Sunday, February 5, 2017

Summer garden snaps

My garden was woefully neglected over the past month and a half because I spent most of my time away from home at our beach house. Fortunately it has survived thanks to a good helping of mulch on the soil. Today I wanted to share photos of some of my favourite plants, many of which are new to my garden this year.

I grew borage from seed because I'd heard bees love it. Every time I visit my borage plants I find bees in the flowers and do a happy dance. Bees = life.
Borage for the bees.

Our small blueberry trees are covered and should be ripening soon.

I've never grown comfrey before, so didn't realise how big it grew. It's dwarfing my dwarf peach tree, but I just rip off big leaves from time to time and drape them around the base of my fruit trees as a nutritious mulch. On my list of things to learn is how to make comfrey compost tea.

We've been getting loads of tomatoes of all sizes, so we've been eating a bowlful of cherry tomatoes with dinner each night and I've been having tomatoes and basil pesto on toast for breakfast. Freshly picked tomatoes are delicious.
Cherry tomatoes.

I grew meadowfoam from seed because I wanted to experiment with growing medicinal flowers in the garden. Even though it's an annual, I'm under good authority that it seeds well and should pop up again around the place.

This oregano lived in a pot for years and years, but never did very well. Now that I've planted it out in my herb garden, it is thriving, spreading and flowering. I've been picking the leaves to flavour our dinners as I love the taste of fresh oregano. The bees love the flowers too, so that's another win.

The plant that seems to be doing the best in my garden is spinach. I've been using it in smoothies and dinners, but there's so much of it I really need to harvest, blanch and freeze it before it goes to seed.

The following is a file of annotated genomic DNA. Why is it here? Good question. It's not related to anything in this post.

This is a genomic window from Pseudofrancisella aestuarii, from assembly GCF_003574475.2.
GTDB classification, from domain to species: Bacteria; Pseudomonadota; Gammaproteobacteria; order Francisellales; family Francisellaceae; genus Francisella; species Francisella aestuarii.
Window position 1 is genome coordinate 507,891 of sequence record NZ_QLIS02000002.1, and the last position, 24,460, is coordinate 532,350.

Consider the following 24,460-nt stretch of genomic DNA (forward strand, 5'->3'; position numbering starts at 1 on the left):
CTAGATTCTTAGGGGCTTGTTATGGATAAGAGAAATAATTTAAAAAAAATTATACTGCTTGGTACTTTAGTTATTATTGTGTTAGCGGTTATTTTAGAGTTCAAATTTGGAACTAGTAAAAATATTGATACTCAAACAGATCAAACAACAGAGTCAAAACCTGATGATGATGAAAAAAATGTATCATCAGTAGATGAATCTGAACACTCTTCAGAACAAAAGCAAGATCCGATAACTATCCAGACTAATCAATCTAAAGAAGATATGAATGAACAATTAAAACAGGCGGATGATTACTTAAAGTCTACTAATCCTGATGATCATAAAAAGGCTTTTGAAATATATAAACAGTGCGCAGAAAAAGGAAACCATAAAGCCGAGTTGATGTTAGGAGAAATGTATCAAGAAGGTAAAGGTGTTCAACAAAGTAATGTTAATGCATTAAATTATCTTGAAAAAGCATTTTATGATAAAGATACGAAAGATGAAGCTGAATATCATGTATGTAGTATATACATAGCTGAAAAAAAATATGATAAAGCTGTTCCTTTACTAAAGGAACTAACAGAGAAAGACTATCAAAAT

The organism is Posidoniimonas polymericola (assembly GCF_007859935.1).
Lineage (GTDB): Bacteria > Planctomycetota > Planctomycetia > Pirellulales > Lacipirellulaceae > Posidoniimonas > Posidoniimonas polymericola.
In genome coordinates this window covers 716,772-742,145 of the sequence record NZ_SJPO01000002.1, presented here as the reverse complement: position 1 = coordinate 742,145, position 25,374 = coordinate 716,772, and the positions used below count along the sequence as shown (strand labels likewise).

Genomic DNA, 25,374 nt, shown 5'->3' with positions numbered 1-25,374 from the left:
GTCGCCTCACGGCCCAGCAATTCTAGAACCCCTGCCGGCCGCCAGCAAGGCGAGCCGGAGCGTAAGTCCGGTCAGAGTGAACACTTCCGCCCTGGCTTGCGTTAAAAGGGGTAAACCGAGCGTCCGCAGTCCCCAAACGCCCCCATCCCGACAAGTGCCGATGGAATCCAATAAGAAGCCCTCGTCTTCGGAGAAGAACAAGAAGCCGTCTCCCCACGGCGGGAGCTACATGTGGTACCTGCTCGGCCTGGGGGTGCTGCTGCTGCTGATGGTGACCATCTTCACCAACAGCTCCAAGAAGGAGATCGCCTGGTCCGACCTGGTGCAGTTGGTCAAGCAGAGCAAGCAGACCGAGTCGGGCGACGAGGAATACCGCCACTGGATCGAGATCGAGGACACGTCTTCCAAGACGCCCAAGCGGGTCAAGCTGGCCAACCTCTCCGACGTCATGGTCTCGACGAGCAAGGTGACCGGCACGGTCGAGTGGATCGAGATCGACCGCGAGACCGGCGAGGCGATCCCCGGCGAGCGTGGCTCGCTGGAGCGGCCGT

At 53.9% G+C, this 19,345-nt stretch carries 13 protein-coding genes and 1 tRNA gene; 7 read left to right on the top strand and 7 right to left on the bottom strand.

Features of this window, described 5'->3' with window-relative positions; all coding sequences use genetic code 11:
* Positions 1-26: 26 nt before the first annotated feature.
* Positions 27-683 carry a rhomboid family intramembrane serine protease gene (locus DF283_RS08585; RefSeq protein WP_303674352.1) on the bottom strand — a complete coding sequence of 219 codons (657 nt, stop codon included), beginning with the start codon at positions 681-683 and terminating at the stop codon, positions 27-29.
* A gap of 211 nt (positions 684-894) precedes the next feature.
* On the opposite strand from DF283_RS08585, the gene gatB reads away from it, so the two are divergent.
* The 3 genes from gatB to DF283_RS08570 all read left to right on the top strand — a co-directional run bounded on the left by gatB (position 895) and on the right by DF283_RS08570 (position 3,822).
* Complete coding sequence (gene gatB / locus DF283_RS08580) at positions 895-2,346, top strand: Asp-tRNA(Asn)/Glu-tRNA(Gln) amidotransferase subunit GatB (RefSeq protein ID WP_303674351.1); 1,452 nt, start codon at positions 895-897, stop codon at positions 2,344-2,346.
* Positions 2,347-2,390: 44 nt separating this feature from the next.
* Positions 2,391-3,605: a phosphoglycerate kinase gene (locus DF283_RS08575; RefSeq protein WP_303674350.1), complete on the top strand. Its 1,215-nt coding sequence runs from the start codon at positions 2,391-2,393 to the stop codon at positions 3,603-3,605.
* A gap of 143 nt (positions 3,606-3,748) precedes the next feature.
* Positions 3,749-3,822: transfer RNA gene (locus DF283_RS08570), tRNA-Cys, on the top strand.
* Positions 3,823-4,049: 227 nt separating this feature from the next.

Spinach going nuts. 

I grew several swan plants from seed to provide food for monarch butterflies and they are finally getting established, although they're taking their sweet time. Luckily they are a perennial plant, so now that I've got them in the garden, they should stay for many years. They also drop lots of seeds so hopefully more little swan plants will pop up around the place in years to come. I'm dreaming of a garden filled with flowers, bees and butterflies.
Swan plant. 

There's not much to see in the following photo yet, but this week I cleared out this garden and planted various seeds - things like basil, beetroot, carrots and beans that I had left over and which haven't done too well in any of my other gardens this summer. I laid this metal grid over the raised bed to try and prevent my cat from using the garden as his personal toilet. So far it seems to be working. I also used the grid to determine where I would sprinkle my seeds - inspired by my readings about square metre gardening.

How are your gardens fairing in this heat? What homegrown goodies have you been eating?

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